Fort Worth, Texas,
19
August
2014
|
05:39 PM
America/Chicago

My child’s first day of kindergarten

Will your child be one of these types?

My son’s first day of school is coming up … as in his first day of kindergarten. He did two days a week of preschool. which more or less I took without a hitch, but this somehow seems infinitely more epic and life changing. Some children and parents handle this transition without a problem, for others it can be a bit more challenging. Let’s talk about some of the different types of children and their first day experiences.

The screaming-leg-hanger-on-er

I know there are parents who are terrified of how their child will do on their first day of school. They are picturing their children crying and hanging on to a leg shouting, “Mommy! Don’t leave me here!” My heart goes out to those families because that must be really difficult. It seems painful for the child and is probably the most painful on mom or dad who is attempting to pry themselves away. Then, they have to spend the whole day worrying if their child is OK or building a need for therapy from their mounting sense of abandonment.

Here are some tips:

  1. This behavior might be demonstrating some separation anxiety Talk through the drop-off period and the day with your child until you are both sick of talking about it. One of the best methods for combatting anxiety is to be prepared.
  2. If possible, send the parent who is less likely to cause this reaction early on. Sometimes it’s mom and sometimes it’s dad. If your child can make an easy break with one, but not the other, let that parent try to help during those early days until the child sees that school isn’t such a terrible place.
  3. Make a quick break. Trying to coerce children to say they love you and give you 1,000 kisses only makes things worse. A quick goodbye and we’ll see you soon should suffice.

A quick note of support: Ultimately, you may do everything right and this may still happen to you. Try to remember that their behavior at this extremely stressful moment does not define your ability as a parent. Teachers are used to seeing this. Most of them probably see it every single year in a child or two.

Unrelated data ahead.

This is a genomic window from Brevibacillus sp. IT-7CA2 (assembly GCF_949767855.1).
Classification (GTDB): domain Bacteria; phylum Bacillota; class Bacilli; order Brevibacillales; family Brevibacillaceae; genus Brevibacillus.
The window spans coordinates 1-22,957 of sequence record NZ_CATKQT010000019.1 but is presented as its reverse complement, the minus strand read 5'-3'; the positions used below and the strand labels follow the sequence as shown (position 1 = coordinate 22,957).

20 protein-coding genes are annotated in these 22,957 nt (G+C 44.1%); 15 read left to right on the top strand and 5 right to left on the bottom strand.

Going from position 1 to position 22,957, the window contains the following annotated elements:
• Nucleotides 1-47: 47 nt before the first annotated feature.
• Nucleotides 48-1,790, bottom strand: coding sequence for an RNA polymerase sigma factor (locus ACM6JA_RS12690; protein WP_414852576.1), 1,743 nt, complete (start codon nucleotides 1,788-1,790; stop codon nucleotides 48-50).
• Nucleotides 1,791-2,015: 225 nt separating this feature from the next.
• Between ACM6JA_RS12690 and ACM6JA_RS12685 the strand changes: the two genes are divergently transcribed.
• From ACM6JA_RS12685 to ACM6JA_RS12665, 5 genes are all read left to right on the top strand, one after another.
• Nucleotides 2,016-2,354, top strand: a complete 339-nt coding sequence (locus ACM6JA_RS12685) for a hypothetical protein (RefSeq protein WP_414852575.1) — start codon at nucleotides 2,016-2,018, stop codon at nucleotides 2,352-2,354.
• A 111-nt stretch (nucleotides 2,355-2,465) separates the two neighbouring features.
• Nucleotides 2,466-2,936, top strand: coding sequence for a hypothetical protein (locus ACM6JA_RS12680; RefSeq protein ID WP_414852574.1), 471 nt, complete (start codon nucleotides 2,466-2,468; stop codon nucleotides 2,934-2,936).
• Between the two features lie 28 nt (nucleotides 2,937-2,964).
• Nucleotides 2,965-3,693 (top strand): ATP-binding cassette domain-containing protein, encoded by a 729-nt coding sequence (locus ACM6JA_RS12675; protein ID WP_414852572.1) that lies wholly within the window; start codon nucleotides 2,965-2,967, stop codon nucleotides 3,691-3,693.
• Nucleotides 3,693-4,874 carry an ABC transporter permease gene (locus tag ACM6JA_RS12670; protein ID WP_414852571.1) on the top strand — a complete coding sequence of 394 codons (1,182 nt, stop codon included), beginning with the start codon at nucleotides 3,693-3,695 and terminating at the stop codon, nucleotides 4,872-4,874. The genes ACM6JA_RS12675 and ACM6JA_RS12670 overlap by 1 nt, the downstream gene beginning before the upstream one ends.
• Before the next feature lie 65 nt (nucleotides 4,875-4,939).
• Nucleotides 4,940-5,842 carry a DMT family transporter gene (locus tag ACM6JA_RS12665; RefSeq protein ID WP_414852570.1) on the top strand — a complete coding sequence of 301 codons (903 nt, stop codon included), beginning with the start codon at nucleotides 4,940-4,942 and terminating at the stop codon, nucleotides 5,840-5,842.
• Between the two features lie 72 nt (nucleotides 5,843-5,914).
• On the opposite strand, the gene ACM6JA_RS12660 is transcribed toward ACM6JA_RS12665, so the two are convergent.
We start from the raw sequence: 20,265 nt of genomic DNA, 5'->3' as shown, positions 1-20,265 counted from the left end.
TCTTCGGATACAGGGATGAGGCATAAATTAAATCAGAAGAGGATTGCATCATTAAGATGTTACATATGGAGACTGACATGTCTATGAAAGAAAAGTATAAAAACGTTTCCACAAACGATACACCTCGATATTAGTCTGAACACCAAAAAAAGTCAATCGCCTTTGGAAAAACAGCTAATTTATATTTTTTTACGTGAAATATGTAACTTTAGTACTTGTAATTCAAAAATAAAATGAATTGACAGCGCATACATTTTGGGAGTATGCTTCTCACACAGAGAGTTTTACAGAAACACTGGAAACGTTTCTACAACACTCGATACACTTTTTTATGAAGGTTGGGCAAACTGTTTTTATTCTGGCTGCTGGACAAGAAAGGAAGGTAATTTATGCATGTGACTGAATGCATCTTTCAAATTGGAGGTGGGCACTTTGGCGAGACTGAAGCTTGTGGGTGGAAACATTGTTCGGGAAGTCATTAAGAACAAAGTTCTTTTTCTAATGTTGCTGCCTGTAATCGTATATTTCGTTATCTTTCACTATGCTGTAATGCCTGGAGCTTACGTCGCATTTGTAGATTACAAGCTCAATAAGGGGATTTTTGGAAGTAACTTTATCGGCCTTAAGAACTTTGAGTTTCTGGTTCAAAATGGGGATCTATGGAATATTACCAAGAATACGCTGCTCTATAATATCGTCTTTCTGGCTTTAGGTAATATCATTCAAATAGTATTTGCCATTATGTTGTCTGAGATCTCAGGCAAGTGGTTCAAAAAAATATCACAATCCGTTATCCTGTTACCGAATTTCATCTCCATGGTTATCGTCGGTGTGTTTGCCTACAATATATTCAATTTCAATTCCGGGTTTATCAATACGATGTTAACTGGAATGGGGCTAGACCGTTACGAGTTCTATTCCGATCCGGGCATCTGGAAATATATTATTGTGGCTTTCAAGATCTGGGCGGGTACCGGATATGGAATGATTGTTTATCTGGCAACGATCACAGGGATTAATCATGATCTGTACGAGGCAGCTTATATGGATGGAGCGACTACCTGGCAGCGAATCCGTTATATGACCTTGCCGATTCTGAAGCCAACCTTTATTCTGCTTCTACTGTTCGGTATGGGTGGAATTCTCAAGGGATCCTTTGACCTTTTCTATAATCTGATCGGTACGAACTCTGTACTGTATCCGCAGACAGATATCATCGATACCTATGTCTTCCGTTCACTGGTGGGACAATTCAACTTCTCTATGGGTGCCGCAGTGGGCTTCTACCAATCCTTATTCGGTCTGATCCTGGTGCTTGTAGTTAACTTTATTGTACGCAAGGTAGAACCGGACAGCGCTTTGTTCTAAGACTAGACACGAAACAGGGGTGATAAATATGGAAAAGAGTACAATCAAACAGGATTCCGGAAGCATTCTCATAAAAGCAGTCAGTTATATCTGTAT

The quiet, but compliant child

I would bet that many kids fall into this category. They aren’t exactly sure what to think about school. They are a little annoyed about their first day of school outfit and a little more annoyed about the fact that they had to take pictures wearing it, holding a sign that says “First Day of School.” (What’s Instagram mom?) They are not openly upset about you leaving them, but they may seem a little anxious.

Here are some tips:

  1. They might appreciate it if you walk them into class the first few days and see what they have been up to for a minute or two.
  2. Let them know what they are feeling is normal. “It’s OK to be afraid. But every day you go, it will get easier.”
  3. This is another instance where a quick, clean break is good. After the child is settled in, say goodbye and leave. No need to make every drop off day sappy … just treat it like it is no big deal.

The “see you later, dad; or not. Whatever it’s cool” child

My child might fall into the previous category, but I have a pretty strong feeling he will fit here. He seems really excited about school and I hope that is actually the case on the day of. I plan to give him lots of latitude to change his mind that day because with 5 year olds, you never know what to expect.

For this child, these tips are more for mom and dad:

  1. Keep it together yourself, if you can. Your big boy or girl is growing up and independent. That is actually the goal of parenting. No one wants their college age child to be holding onto their leg at the dorm so you can check that off your parenting accomplishment list.
  2. Don’t take it personally. They still love you (for now) and still want you around (occasionally).

There are many more first day of school personalities that your child could show, these are just a sampling. The best advice I can give from hearing back to school stories for years is to be flexible. Come back next week to see if I can follow my own advice. I’ll try not to cry the first day he asks me to stay in the truck while he walks in …

 

           

About the author

Justin Smith, M.D., is a Cook Children's pediatrician in Lewisville . He attended University of Texas, Southwestern Medical School and did his pediatric training at Baylor College of Medicine. He joins Cook Children's after practicing in his hometown of Abilene for four years. He has a particular interest in development, behavior and care for children struggling with obesity. In his spare time, he enjoys playing with his 3 young children, exercising, reading and writing about parenting and pediatric health issues.

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